Four years ago, Dave deBronkart spoke at a medical conference, with his face displayed on a giant screen. Afterward, a doctor told him that a spot on his face looked like basal cell carcinoma.
She was right. That cancer was unlikely to spread, but it needed to be treated, and deBronkart's health insurance policy had a $10,000 deductible. Any treatment, then, would come out of his pocket. How would he find the right treatment at the right price?
The reason deBronkart was attending the conference was that he is an advocate for patient involvement in health care. So he decided that, as an experiment, he would invite proposals on his blog, e-PatientDave. He outlined what he was looking for and asked health care providers to bid for his business.
No one did, of course. "I didn't expect to get a response," he said. "Hospitals don't have a 'submit a bid' department. But you hear over and over that patients are the reason for high health costs. I pursued it as far as I could to explore what happened when a patient tries to be a responsible consumer."
He began calling around to hospitals asking the price of various procedures. "The hospitals said 'we don't know; ask your insurance company.' The insurance company said 'we don't know; ask your hospital,'" said deBronkart. "That was when I smelled a great big rat."
After many, many calls, he chose his surgery: excision, total price $868. Today he is fine.
But his point stands: Health care operates very differently from anything else we buy.
"The actual information I needed in order to be an effective, responsible shopper was by policy blocked from me," he said in an interview. "It's not just a matter of lowering costs. It blocks innovation. Somebody does a good job — better quality, better price — but there's no way for people to discover them."
There is practically nothing that we shop for the same way we did 15 years ago. We compare prices online, look at quality ratings and reviews, and read about the experiences of others. We have endless information.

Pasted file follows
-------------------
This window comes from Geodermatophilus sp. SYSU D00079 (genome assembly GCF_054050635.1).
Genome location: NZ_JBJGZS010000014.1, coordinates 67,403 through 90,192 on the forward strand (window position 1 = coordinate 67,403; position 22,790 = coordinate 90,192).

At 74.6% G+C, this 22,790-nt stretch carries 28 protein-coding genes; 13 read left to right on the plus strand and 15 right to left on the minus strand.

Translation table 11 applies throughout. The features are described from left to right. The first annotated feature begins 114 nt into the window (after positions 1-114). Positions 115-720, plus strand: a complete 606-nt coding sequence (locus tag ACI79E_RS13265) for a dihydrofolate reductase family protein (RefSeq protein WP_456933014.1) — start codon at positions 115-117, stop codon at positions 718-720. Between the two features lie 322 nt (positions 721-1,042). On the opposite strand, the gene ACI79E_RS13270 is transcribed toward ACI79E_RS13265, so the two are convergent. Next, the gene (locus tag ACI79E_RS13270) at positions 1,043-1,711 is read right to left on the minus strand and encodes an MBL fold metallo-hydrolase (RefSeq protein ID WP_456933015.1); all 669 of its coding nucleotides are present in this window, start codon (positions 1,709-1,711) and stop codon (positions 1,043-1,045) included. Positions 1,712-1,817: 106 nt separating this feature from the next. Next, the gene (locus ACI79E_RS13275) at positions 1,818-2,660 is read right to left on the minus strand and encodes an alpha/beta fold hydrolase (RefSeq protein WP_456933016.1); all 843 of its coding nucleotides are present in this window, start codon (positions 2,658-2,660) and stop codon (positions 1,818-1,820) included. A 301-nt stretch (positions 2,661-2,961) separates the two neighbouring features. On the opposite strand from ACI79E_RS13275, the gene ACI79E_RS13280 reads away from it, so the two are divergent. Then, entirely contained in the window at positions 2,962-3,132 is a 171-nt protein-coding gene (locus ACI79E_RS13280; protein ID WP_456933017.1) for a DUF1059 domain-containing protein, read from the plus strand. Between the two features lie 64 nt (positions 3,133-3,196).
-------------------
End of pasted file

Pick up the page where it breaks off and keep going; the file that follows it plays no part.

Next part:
Except in health care. Most of us still buy it blind. We do as our doctor directs — and pray that our portion of the bill will be reasonable. We have very little information about quality and almost none about price. (In contrast to virtually every other field, price and quality are not related in health care.) And we find out the cost afterward.
This is a problem for patients with high deductibles, like deBronkart. It's also a huge problem for the country.
Is the idea of shopping for health care absurd? Well, you're not going to spend an ambulance ride browsing Hospital Compare on your phone. But most of health care is non-emergency and, therefore, shoppable: screenings, diagnostic tests, lab work, doctor visits, professional services such as physical therapy, scheduled surgeries.
This is just starting to happen.
One big reason is the increase in high-deductible plans like deBronkart's. Another factor is the new availability of data, led by the federal Center for Medicare and Medicaid Services. C.M.S. has released utilization and payment data for hospitals, physicians, nursing homes and home health agencies. It has also published quality data, in both raw and user-friendly form.